Table of contents for Legume crop genomics / editors, Richard F. Wilson, H. Thomas Stalker, Charles Brummer.


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Table of Contents
Preface
Richard F. Wilson, ARS, Beltsville MD
H. Thomas Stalker, North Carolina State University, Raleigh NC	
Charles Brummer, Iowa State University, Ames IA
1	Development and status of the U.S. Legume Crops Genomics Initiative
H. Roger Boerma, University of Georgia, Athens GA
Marc Curtis, American Soybean Association, Leland MS
2.	An introduction to plant genomics
Arthur K. Weissinger, North Carolina State University, Raleigh NC
Sandra M. Allina, North Carolina State University, Raleigh NC
3.	Legume phylogeny: Context for the family, major groups and the relationships of crops and 
model species.
Jeff J. Doyle, Cornell University, Ithaca NY
4.	Genomics and genetic diversity in common bean.
Phillip McClean, North Dakota State University, Fargo ND
Paul Gepts, University of California, Davis CA 
James Kami, University of California, Davis CA 
5.	Genomics and genetic improvement in the cool season pulse crops: pea, lentil and chickpea
Norman F. Weeden, Montana State University, Bozeman MT 
Fred J. Muehlbauer, ARS, Washington State University, Pullman WA
6.	Genomics and genetic enhancement of peanut
Andrew H. Paterson, University of Georgia, Athens GA
H. Thomas Stalker, North Carolina State University, Raleigh NC
Maria Gallo-Meagher, University of Florida, Gainesville FL
Mark D. Burow, Texas A&M University Research & Extension Center, Lubbock TX
Sangam L. Dwivedi, ICRISAT, Patancheru, INDIA
Jonathan H. Crouch, ICRISAT, Patancheru, INDIA
Emma S. Mace, ICRISAT, Patancheru, INDIA
7.	Genomics Research in Alfalfa, Medicago sativa L.
E. Charles Brummer, Iowa State University, Ames IA
8.	Medicago truncatula as a model legume.
Sergey Ivashuta, University of Minnesota, St. Paul MN
Steven Gantt, University of Minnesota, St. Paul MN
Carroll Vance, ARS, University of Minnesota, St. Paul MN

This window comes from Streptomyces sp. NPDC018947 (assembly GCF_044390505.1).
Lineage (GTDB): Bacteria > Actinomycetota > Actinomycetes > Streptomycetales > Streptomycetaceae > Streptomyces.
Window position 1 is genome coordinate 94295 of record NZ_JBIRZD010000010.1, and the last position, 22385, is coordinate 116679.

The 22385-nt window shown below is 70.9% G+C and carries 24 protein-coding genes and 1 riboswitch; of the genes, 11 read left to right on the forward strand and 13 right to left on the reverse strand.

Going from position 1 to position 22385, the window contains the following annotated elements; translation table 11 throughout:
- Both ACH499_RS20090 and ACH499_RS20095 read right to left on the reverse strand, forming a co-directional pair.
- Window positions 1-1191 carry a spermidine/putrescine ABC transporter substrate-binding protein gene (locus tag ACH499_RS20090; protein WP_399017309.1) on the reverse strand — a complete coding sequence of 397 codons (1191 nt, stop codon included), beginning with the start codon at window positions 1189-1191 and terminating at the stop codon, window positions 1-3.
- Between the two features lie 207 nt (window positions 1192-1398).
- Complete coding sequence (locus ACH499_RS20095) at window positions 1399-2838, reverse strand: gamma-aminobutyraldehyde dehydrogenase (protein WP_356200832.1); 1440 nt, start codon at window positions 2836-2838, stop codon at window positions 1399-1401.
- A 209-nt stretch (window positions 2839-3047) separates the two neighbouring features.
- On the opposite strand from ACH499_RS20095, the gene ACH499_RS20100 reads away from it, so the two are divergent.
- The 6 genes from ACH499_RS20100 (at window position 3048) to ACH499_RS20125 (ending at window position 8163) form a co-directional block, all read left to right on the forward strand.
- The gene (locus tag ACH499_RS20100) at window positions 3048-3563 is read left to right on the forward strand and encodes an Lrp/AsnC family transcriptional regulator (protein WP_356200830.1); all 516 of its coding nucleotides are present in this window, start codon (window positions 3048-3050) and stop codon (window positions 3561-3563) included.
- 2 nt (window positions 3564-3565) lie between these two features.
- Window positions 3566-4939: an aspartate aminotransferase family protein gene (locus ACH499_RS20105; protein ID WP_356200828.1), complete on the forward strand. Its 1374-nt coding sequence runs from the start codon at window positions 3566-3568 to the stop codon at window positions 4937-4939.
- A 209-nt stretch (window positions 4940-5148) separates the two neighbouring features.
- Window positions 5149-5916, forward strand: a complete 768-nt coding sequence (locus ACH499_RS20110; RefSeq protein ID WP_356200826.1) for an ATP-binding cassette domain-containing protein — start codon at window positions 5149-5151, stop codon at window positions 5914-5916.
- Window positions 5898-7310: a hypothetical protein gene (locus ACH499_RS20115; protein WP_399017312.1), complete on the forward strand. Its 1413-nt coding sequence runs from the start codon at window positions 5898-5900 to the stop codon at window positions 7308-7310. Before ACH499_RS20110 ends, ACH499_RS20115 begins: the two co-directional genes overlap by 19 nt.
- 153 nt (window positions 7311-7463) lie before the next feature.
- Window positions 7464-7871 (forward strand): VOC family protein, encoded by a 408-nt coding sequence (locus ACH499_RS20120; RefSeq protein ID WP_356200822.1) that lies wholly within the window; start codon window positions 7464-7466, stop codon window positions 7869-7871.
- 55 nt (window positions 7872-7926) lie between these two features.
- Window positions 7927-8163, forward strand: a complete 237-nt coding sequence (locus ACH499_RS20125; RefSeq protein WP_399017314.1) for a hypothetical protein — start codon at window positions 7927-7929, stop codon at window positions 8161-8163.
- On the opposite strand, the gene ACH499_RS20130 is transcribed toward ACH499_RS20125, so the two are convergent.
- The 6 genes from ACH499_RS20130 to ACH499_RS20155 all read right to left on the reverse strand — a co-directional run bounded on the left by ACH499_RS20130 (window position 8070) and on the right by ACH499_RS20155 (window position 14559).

9.	Comparative genomics of Glycine max, Medicago truncatula, other legumes and Arabidopsis 
thaliana.
Nevin D. Young, University of Minnesota, St. Paul MN
10.	EST projects for the study of genome evolution in legumes.
J. Schlueter, Iowa State University, Ames IA
P. Dixon, Iowa State University, Ames IA		
Randal C. Shoemaker, ARS, Iowa State University, Ames IA
11.	The gene space of the soybean genome.
Scott Jackson, Purdue University, W. Lafayette IN
Barbara Hass Jacobus, Purdue University, W. Lafayette IN
Janice Pagel, Purdue University, W. Lafayette IN
12.	Targeting induced local lesions in genomes-TILLING.
Rae Ritchie, ARS, Purdue University, W. Lafayette IN
Hunt Wiley, Dairyland Seed Co., Otterbein IN
Dan Szymanski, Purdue University, W. Lafayette IN
Niels Nielsen, ARS, Purdue University, W. Lafayette IN
13.	Genetic engineering of soybean: Strategies and utility.
Tom E. Clemente, University of Nebraska, Lincoln NE
Ted M. Klein, Pioneer Crop Genetics, Stine-Haskell Research Center, Newark DE
14.	Mapping and sequencing the soybean genome
Gary Stacey, University of Missouri, Columbia MO
Henry Nguyen, University of Missouri, Columbia MO
15.	Bioinformatics: The interpretation of genomic information.
Volker Brendel, Iowa State University, Ames IA
16.	Soybean microarrays: A genomic tool for crop improvement.
Steven J. Clough, ARS, University of Illinois, Urbana IL
Lila O. Vodkin, University of Illinois, Urbana IL
17.	DNA-marker assisted selection for improvement of soybean oil concentration and quality.
Vincent R. Pantalone, University of Tennessee, Knoxville TN
David R. Walker, University of Georgia, Athens GA
Ralph E. Dewey, North Carolina State University, Raleigh NC
Istvan Rajcan, University of Guelph, Ontario CANADA
18.	Genomic approaches for developing soybeans with resistance to pests (soybean cyst 
nematode)
Benjamin F. Matthews, ARS, Beltsville MD
19.	Allergenic responses to legume proteins.
Eliot M. Herman, ARS, Donald Danforth Center, St. Louis MO




Library of Congress Subject Headings for this publication: Legumes Genome mapping, Legumes Genetics